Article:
Friday, February 28, 2014
On February 25th, Kayla and I traveled to Washington DC to testify at a Congressional Hearing to support the passage of the reauthorization of the MD-CARE Act. It was a life changing event and Kayla did a remarkable job reading her speech. There were hundreds of people attending and she wasn't intimidated at all. I'm so incredibly proud of her.
Lisa Harvey and her daughter, Kayla Vittek, both of whom have myotonic dystrophy, testified at the hearing. Harvey said that the MD-CARE Act "has already saved lives, and with this needed reauthorization, it has the potential to save millions of lives in the future."
"The energy in the room was high, and the mood was optimistic," said Annie Kennedy, MDA's senior vice president of advocacy, speaking about the Congressional briefing on reauthorization of the MD-CARE Act that she attended and helped to organize. The briefing was co-hosted by MDA and other muscular dystrophy organizations in Washington, D.C., on Feb. 25, 2014, and was attended by some 250 people — Senate and House staffers, researchers, advocates and members of the muscular dystrophy community.
Kennedy emphasized that the legislation is an example of a highly successful partnership between public and private entities.
"We're cautiously optimistic that reauthorization of this landmark legislation is possible," Kennedy said, adding that it's imperative to keep the momentum going by encouraging legislators to sign on to reauthorization of the Paul D. Wellstone Muscular Dystrophy Community Assistance Research and Education Act Amendments (MD-CARE Act) of 2014 (H.R. 594/S. 315).
"The MD-CARE Act has leveraged significant breakthroughs in many of the nine muscular dystrophies," Kennedy said, "including research discoveries, therapeutic advances and quality-of-life improvements for those living with muscular dystrophy."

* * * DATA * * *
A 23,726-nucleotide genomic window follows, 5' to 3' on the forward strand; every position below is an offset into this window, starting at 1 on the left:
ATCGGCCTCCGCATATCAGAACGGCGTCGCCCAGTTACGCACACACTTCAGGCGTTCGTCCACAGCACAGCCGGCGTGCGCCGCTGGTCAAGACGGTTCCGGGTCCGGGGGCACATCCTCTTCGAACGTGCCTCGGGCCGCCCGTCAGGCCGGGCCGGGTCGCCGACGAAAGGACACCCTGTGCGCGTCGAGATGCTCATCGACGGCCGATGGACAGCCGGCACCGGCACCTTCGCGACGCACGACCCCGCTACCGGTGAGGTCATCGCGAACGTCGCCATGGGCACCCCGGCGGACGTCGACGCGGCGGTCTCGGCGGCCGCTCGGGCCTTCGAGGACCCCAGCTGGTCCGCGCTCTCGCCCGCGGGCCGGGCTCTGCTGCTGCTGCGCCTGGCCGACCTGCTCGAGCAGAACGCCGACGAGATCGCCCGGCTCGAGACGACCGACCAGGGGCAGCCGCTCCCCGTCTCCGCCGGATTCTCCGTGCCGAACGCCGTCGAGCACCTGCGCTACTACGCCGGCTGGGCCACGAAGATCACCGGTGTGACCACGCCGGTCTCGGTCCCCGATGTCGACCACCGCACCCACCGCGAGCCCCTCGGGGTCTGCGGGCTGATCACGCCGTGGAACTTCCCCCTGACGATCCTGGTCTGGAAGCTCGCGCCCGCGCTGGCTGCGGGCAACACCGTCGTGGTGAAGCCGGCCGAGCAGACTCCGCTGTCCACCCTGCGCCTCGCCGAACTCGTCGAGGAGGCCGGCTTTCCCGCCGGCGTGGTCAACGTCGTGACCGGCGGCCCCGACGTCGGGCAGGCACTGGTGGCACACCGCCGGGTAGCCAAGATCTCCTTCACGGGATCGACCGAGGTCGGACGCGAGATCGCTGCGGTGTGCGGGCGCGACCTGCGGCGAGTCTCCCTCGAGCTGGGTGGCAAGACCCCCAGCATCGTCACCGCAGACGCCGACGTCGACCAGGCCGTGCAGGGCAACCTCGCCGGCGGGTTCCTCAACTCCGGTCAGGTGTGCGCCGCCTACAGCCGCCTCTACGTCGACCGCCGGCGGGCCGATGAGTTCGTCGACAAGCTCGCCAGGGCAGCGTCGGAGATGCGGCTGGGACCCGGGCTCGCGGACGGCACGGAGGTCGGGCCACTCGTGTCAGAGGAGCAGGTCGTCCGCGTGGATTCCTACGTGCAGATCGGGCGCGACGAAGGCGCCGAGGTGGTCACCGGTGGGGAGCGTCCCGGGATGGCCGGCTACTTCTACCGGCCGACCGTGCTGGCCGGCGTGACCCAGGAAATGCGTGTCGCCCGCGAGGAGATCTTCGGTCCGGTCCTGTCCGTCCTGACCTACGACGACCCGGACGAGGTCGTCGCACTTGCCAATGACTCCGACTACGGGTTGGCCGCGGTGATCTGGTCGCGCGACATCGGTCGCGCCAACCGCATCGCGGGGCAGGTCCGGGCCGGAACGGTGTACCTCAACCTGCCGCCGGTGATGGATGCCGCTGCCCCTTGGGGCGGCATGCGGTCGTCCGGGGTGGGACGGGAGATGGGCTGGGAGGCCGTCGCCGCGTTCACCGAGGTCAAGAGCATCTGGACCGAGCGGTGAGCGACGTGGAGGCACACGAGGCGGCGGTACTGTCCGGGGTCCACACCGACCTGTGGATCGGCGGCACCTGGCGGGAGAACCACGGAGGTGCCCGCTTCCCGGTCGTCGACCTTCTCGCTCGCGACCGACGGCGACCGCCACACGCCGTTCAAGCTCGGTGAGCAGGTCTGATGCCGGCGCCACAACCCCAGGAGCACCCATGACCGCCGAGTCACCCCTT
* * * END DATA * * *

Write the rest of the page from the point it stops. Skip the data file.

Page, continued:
The Feb. 25 congressional briefing highlighted three major MD forms — Duchenne muscular dystrophy (DMD), myotonic muscular dystrophy (MMD, or DM), and facioscapulohumeral muscular dystrophy (FSHD), with testimony by patients, parents, experts in the field, and representatives of advocacy organizations, including MDA CEO Steven M. Derks.
In addition to MDA, Parent Project Muscular Dystrophy (PPMD) and the Federation to Eradicate Duchenne (FED) helped organize the briefing.
Among the presenters were California residents Lisa Harvey and her daughter, Kayla Vittek, both of whom have MMD. Kayla was born with the severe congenital form of the disease and required a ventilator to breathe when she was born. At age 4, she was using American Sign Language to communicate. Today, she's in third grade, is able to speak and read her own testimony at the briefing.
"Today, families living with this disease have a real reason to have hope, as later this year the first clinical trials will begin for myotonic dystrophy," Harvey said in her testimony. "This hope sustains us all and motivates us to do all we can for our families. I speak for the entire community of families struggling with muscular dystrophy when I say that the MD-CARE Act has already saved lives, and with this needed reauthorization, it has the potential to save millions of lives in the future."...Read more